Bonjour! Et enfin, we appear to have reached the final leg of our countdown! At number seven we have,
The heat is on.
Natural gas is mostly methane, a highly potent greenhouse gas that traps 86 times as much heat as carbon dioxide. And because methane leaks during the fracking process, fracking may be worse than burning coal, mooting the claim that natural gas burns more cleanly than coal.
“When you frack, some of that gas leaks out into the atmosphere,” writes 350.org co-founder Bill McKibben. “If enough of it leaks out before you can get it to a power plant and burn it, then it’s no better, in climate terms, than burning coal. If enough of it leaks, America’s substitution of gas for coal is in fact not slowing global warming.”
A recent international satellite study on North American fracking production led by the Institute of Environmental Physics at the University of Bremen in Germany found that “fugitive methane emissions” caused by the fracking process “may counter the benefit over coal with respect to climate change” and that “net climate benefit…is unlikely.”
“Even small leaks in the natural gas production and delivery system can have a large climate impact—enough to gut the entire benefit of switching from coal-fired power to gas,” writes Joe Romm, the founding editor of the blog Climate Progress. “The climate will likely be ruined already well past most of our lifespans by the time natural gas has a net climate benefit.”
8. Quid pro quo?
Finally, one of the more insidious side effects of fracking is less about the amount of chemicals flowing into the ground and more about the amount of money flowing into politicians’ campaign coffers from the fracking industry.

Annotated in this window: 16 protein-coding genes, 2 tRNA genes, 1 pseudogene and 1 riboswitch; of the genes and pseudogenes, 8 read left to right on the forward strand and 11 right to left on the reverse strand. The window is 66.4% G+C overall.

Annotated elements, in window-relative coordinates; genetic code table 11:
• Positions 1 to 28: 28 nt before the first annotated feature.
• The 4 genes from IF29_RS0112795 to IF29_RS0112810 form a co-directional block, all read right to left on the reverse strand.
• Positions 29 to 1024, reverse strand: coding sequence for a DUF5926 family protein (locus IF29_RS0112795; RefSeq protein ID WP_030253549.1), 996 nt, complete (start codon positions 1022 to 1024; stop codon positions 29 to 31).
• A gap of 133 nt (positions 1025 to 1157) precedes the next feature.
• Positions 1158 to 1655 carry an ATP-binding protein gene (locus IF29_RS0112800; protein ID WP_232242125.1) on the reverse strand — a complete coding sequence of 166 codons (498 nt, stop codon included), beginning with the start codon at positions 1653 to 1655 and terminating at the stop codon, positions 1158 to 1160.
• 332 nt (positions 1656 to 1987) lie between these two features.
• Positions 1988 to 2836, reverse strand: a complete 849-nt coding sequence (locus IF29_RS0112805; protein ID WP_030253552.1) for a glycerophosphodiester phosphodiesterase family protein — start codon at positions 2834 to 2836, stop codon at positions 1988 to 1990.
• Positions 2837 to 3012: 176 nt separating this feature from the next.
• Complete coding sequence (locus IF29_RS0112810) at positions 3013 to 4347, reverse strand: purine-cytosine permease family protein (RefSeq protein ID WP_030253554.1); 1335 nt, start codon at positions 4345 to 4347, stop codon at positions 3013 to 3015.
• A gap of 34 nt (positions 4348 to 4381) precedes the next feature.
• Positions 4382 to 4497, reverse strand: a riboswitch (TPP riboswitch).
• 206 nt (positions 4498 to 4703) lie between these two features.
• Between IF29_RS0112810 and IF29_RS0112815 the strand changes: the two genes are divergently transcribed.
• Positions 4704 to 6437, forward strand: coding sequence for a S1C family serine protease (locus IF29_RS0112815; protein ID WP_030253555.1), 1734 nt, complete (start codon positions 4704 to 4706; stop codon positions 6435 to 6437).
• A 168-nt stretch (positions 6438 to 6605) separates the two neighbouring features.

According to a 2013 report by Citizens for Responsibility and Ethics in Washington (CREW), contributions from fracking trade groups and companies operating fracking wells to congressional candidates representing states and districts where fracking occurs rose by more than 230 percent between the 2004 and 2012 election cycles, from $2.1 million to $6.9 million. Remember this is in dollars & not pounds sterling….
That is nearly twice as much as the increase in contributions from the fracking industry to candidates from non-fracking districts during the same period, outpacing contributions from the entire oil and gas industry to all congressional candidates. Republican congressional candidates have received nearly 80 percent of fracking industry contributions.
“The fracking boom isn’t just good for the industry, but also for congressional candidates in fracking districts,” said CREW executive director Melanie Sloan.
The candidate who has received the most in contributions from the fracking industry is Rep. Joe Barton (R-TX). Barton received more than $500,000 between the 2004 and 2012 election cycles—over $100,000 more than any other candidate in the nation. It should come as no surprise that Barton sponsored the Energy Policy Act of 2005, which exempted fracking from federal oversight under the Safe Drinking Water Act.
On April 21, Colorado and Wyoming filed a lawsuit challenging the new federal fracking regulations issued last month by the Bureau of Land Management for onshore drilling on tribal and public lands, claiming that the rule, which regulates underground injections in the fracking process, “exceeds the agency’s statutory jurisdiction.”
“The debate over hydraulic fracturing is complicated enough without the federal government encroaching on states’ rights,” said Colorado Attorney General Cynthia H. Coffman, in a statement. “This lawsuit will demonstrate that BLM exceeds its powers when it invades the states’ regulatory authority in this area.”
Coffman, a Republican, is married to Colorado Rep. Mike Coffman (CO-8), also a Republican. Coffman and two other GOP representatives from the state, Scott Tipton (CO-3) and Doug Lamborn (CO-5), have sponsored a trio of bills—H.R. 4321, 4382 and 4383 (called the “3 Stooges” bills by environmentalists)—that would fast-track leasing and permitting for drilling and fracking on public lands. These three congressmen, each of whom have received more than $100,000 in contributions from the oil and gas industry, sit on the Natural Resources Committee and naturally oppose federal regulations on fracking.